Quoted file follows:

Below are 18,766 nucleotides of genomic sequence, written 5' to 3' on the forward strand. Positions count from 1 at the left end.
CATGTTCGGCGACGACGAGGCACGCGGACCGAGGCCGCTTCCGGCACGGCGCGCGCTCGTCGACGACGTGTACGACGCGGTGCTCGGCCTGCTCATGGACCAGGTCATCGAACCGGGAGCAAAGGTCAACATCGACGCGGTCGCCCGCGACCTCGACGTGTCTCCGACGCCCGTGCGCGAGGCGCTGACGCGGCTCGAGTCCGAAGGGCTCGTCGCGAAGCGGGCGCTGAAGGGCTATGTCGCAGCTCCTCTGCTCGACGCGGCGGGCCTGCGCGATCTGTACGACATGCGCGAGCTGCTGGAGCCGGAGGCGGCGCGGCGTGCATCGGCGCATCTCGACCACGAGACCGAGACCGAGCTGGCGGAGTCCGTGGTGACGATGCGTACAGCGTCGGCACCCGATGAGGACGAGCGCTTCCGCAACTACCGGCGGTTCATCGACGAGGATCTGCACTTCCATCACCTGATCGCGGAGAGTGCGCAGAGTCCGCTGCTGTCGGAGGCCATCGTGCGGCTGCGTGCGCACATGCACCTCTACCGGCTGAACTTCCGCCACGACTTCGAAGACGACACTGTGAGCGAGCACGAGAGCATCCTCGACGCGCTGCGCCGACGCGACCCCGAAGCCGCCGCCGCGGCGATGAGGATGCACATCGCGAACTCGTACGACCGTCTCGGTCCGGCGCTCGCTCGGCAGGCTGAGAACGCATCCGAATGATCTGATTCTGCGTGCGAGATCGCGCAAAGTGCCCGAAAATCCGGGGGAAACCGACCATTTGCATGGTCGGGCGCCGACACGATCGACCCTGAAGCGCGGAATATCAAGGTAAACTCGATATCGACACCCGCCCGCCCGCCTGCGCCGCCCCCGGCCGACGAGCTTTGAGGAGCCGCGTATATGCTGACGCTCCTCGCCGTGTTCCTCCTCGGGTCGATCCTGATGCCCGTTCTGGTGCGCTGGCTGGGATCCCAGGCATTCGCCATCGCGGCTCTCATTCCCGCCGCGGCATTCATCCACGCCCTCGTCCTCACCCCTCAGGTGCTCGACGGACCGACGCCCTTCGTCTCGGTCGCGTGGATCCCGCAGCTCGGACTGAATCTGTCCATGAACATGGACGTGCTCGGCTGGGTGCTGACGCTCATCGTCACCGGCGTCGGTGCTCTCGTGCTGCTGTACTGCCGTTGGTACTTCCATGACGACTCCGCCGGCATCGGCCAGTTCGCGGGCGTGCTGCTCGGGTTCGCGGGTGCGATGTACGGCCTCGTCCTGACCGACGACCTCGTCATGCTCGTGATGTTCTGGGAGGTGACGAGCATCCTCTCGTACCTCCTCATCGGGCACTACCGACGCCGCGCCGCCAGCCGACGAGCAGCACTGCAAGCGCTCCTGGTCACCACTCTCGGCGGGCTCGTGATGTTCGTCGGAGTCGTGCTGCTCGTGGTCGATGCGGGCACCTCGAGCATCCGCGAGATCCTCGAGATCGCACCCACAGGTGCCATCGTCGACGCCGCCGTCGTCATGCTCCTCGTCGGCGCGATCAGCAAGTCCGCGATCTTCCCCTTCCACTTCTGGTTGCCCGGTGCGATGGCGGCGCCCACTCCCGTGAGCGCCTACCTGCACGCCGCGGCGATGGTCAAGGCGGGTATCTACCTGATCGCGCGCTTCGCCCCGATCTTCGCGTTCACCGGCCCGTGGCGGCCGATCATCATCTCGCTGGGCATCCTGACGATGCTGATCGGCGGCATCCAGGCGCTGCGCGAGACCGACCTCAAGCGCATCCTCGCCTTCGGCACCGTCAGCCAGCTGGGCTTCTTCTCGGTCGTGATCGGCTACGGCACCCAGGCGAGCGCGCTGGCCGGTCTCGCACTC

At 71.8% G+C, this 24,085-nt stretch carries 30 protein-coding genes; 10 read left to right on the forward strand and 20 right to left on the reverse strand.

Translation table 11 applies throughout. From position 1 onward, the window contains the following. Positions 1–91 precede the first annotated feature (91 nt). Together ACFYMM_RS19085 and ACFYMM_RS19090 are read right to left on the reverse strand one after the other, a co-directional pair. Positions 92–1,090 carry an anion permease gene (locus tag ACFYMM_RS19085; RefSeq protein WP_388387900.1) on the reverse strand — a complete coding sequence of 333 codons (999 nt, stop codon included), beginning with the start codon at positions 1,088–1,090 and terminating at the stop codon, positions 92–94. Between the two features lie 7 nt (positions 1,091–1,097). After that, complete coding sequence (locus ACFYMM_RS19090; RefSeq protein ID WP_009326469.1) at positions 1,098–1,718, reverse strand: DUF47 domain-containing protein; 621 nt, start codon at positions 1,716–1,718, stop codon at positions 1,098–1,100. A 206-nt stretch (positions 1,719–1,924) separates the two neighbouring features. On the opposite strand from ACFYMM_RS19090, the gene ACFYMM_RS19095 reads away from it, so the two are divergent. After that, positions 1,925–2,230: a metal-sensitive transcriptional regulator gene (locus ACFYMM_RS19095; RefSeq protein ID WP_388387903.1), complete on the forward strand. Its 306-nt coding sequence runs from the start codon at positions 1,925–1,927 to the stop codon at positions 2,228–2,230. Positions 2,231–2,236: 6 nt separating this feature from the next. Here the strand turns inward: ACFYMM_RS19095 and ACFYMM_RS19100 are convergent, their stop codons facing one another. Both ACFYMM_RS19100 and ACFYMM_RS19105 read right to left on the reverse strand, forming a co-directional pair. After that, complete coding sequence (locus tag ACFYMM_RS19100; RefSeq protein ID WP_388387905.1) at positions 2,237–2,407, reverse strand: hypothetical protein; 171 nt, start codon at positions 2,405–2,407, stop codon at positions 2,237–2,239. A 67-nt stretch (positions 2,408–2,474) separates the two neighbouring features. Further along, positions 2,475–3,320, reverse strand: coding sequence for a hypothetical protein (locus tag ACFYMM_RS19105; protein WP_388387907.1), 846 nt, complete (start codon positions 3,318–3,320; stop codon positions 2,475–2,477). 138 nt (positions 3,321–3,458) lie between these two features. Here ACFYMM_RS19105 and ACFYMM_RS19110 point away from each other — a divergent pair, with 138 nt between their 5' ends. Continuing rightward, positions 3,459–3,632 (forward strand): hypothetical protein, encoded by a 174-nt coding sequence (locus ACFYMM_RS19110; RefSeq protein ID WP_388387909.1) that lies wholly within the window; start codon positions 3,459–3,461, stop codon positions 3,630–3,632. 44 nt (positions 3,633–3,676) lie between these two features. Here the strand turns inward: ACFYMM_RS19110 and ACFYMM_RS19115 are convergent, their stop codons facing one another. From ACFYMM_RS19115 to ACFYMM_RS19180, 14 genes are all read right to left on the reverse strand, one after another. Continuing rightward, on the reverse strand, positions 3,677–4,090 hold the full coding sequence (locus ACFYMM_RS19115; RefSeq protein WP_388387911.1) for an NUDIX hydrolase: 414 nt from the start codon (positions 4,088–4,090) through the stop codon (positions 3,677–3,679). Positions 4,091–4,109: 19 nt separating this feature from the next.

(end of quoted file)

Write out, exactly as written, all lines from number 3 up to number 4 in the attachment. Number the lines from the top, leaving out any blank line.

At 71.8% G+C, this 24,085-nt stretch carries 30 protein-coding genes; 10 read left to right on the forward strand and 20 right to left on the reverse strand.

Translation table 11 applies throughout. From position 1 onward, the window contains the following. Positions 1–91 precede the first annotated feature (91 nt). Together ACFYMM_RS19085 and ACFYMM_RS19090 are read right to left on the reverse strand one after the other, a co-directional pair. Positions 92–1,090 carry an anion permease gene (locus tag ACFYMM_RS19085; RefSeq protein WP_388387900.1) on the reverse strand — a complete coding sequence of 333 codons (999 nt, stop codon included), beginning with the start codon at positions 1,088–1,090 and terminating at the stop codon, positions 92–94. Between the two features lie 7 nt (positions 1,091–1,097). After that, complete coding sequence (locus ACFYMM_RS19090; RefSeq protein ID WP_009326469.1) at positions 1,098–1,718, reverse strand: DUF47 domain-containing protein; 621 nt, start codon at positions 1,716–1,718, stop codon at positions 1,098–1,100. A 206-nt stretch (positions 1,719–1,924) separates the two neighbouring features. On the opposite strand from ACFYMM_RS19090, the gene ACFYMM_RS19095 reads away from it, so the two are divergent. After that, positions 1,925–2,230: a metal-sensitive transcriptional regulator gene (locus ACFYMM_RS19095; RefSeq protein ID WP_388387903.1), complete on the forward strand. Its 306-nt coding sequence runs from the start codon at positions 1,925–1,927 to the stop codon at positions 2,228–2,230. Positions 2,231–2,236: 6 nt separating this feature from the next. Here the strand turns inward: ACFYMM_RS19095 and ACFYMM_RS19100 are convergent, their stop codons facing one another. Both ACFYMM_RS19100 and ACFYMM_RS19105 read right to left on the reverse strand, forming a co-directional pair. After that, complete coding sequence (locus tag ACFYMM_RS19100; RefSeq protein ID WP_388387905.1) at positions 2,237–2,407, reverse strand: hypothetical protein; 171 nt, start codon at positions 2,405–2,407, stop codon at positions 2,237–2,239. A 67-nt stretch (positions 2,408–2,474) separates the two neighbouring features. Further along, positions 2,475–3,320, reverse strand: coding sequence for a hypothetical protein (locus tag ACFYMM_RS19105; protein WP_388387907.1), 846 nt, complete (start codon positions 3,318–3,320; stop codon positions 2,475–2,477). 138 nt (positions 3,321–3,458) lie between these two features. Here ACFYMM_RS19105 and ACFYMM_RS19110 point away from each other — a divergent pair, with 138 nt between their 5' ends. Continuing rightward, positions 3,459–3,632 (forward strand): hypothetical protein, encoded by a 174-nt coding sequence (locus ACFYMM_RS19110; RefSeq protein ID WP_388387909.1) that lies wholly within the window; start codon positions 3,459–3,461, stop codon positions 3,630–3,632. 44 nt (positions 3,633–3,676) lie between these two features. Here the strand turns inward: ACFYMM_RS19110 and ACFYMM_RS19115 are convergent, their stop codons facing one another. From ACFYMM_RS19115 to ACFYMM_RS19180, 14 genes are all read right to left on the reverse strand, one after another. Continuing rightward, on the reverse strand, positions 3,677–4,090 hold the full coding sequence (locus ACFYMM_RS19115; RefSeq protein WP_388387911.1) for an NUDIX hydrolase: 414 nt from the start codon (positions 4,088–4,090) through the stop codon (positions 3,677–3,679). Positions 4,091–4,109: 19 nt separating this feature from the next.